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Mendhi hands by Pushpa Jain. Photographer unknown. All rights reserved.Fish decoy. Photo by Pearl Yee Wong. All rights reserved.Embroidered dress detail. Photo by Pearl Yee Wong. All rights reserved.Cedar bird by Glen VanAntwerp. Photo by Al Kamuda. All rights reserved.
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Photo by Mary Whalen

Paul Hagemeister
1997 awardee, Dryden (Lapeer County), timber-frame barn builder and restorer

Paul Hagemeister (b. 1911) is a master timber-frame barn builder and an advocate for barn repair, restoration, and adaptive use. In 1935, Paul began an apprenticeship with Frank Havens in the building of timber-frame barns. The skills and knowledge to build most of our rural vernacular architecture were passed on from generation to generation through such informal apprenticeships. Young men, working with fathers, uncles, or neighbors, learned a skill to be carried into the future to serve the next generation. This chain of learning began to weaken in the nineteenth century and came to a virtual halt in the early twentieth century. Changes in our society, agricultural practices, and technology made the construction of the time-honored timber-frame barns obsolete.

Only a few remain who apprenticed during the time when the last timber-frame barns were built in the 1930s and who continued in that line of work throughout their lifetime. Paul continues to be a student of barns, knowing that by keeping an open mind he will continue to help refine and improve techniques that might make a difference in restoring or adapting timber-frame structures today. He has brought young people into this line of work and taught them and is delighted at the increasing interest in rural preservation as it draws attention to farm structures, advocates adapting and reusing barns, and keeps them on the landscape.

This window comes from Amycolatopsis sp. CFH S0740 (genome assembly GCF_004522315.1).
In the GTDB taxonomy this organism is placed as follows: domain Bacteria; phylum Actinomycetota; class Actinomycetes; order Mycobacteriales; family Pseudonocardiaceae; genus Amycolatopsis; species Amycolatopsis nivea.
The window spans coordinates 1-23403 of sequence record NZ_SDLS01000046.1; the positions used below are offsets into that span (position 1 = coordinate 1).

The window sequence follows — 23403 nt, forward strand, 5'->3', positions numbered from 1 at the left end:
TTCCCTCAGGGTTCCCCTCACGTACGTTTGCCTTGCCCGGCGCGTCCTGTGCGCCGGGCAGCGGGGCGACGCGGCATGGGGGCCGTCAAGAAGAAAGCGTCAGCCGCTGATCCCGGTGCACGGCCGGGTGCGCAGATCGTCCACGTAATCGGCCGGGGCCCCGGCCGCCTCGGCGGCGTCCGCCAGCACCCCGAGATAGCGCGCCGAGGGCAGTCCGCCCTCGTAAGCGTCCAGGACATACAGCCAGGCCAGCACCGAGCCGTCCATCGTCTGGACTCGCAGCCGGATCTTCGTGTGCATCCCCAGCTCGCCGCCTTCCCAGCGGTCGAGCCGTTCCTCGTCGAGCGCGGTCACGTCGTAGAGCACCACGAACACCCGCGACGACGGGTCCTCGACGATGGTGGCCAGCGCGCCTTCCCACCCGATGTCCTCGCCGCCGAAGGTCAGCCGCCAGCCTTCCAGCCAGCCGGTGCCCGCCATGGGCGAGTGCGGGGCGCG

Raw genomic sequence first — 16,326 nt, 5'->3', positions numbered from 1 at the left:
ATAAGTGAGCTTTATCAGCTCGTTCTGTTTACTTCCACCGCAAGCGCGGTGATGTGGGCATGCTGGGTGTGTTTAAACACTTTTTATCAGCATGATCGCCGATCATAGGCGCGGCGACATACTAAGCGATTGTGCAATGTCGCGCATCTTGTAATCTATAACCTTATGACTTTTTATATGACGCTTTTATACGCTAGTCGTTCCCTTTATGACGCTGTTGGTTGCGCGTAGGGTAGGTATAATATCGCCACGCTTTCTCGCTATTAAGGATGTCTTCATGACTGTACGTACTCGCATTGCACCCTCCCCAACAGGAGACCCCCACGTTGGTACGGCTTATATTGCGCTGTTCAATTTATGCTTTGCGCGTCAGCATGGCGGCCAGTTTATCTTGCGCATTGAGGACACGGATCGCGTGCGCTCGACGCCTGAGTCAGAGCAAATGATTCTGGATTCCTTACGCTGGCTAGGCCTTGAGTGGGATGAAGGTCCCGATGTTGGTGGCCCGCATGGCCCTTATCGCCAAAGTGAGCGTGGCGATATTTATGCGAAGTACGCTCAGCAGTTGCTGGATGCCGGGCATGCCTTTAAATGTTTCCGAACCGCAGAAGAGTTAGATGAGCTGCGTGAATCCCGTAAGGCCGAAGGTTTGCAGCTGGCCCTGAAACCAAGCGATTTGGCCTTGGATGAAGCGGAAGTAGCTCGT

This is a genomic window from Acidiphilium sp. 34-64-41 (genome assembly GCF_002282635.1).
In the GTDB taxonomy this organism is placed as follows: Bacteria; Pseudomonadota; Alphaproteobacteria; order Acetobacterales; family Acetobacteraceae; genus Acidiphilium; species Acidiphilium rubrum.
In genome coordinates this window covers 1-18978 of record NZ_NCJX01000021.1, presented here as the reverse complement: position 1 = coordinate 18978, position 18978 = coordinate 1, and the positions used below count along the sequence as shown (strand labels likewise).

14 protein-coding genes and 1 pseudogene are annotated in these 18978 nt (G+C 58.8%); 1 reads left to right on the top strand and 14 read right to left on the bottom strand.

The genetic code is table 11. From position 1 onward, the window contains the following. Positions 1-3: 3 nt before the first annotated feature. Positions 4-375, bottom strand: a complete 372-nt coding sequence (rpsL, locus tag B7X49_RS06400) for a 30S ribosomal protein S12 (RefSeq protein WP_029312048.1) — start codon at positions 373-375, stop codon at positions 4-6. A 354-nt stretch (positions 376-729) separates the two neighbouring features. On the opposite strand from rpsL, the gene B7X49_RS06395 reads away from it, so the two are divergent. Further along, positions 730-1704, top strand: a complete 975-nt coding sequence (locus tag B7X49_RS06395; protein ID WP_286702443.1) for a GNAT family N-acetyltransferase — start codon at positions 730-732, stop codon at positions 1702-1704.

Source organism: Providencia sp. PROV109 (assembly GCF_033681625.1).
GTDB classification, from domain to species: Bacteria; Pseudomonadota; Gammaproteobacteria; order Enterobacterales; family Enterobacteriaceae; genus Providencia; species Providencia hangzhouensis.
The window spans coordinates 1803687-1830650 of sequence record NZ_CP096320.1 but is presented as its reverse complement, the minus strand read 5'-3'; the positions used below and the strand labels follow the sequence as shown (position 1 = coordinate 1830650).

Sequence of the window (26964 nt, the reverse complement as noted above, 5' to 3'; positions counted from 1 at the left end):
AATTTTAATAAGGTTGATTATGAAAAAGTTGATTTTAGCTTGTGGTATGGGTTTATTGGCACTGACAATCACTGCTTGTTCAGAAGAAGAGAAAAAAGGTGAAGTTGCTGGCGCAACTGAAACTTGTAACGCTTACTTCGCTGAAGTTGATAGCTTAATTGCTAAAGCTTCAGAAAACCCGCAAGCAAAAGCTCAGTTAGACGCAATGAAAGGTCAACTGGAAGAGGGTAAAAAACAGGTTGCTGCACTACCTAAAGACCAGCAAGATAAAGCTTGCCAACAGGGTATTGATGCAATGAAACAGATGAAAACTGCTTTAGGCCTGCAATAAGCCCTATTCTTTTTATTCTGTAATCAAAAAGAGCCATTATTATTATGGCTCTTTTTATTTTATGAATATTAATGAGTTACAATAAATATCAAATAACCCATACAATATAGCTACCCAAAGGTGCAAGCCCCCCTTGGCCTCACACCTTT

Paul is especially notable because of his preservationist ethic and his role in the movement to keep timber framing skills and knowledge alive. Throughout his career, he has taught builders and barn owners about timber framing and continues to share his experiences and knowledge with others. As a "student of barns," he refines methods and techniques to preserve and reuse more of the existing timber barns throughout the state. His efforts have helped to call attention to these noble structures. Increasingly owners are encouraged to repair their barns and rural buildings, and young builders and contractors look to him for direction.

For a lifetime as master timber framer, teacher, and preservationist, Paul plays an exemplary role maintaining the traditional farmstead and rural landscape of Michigan and holds a special place in Michigan architectural history.


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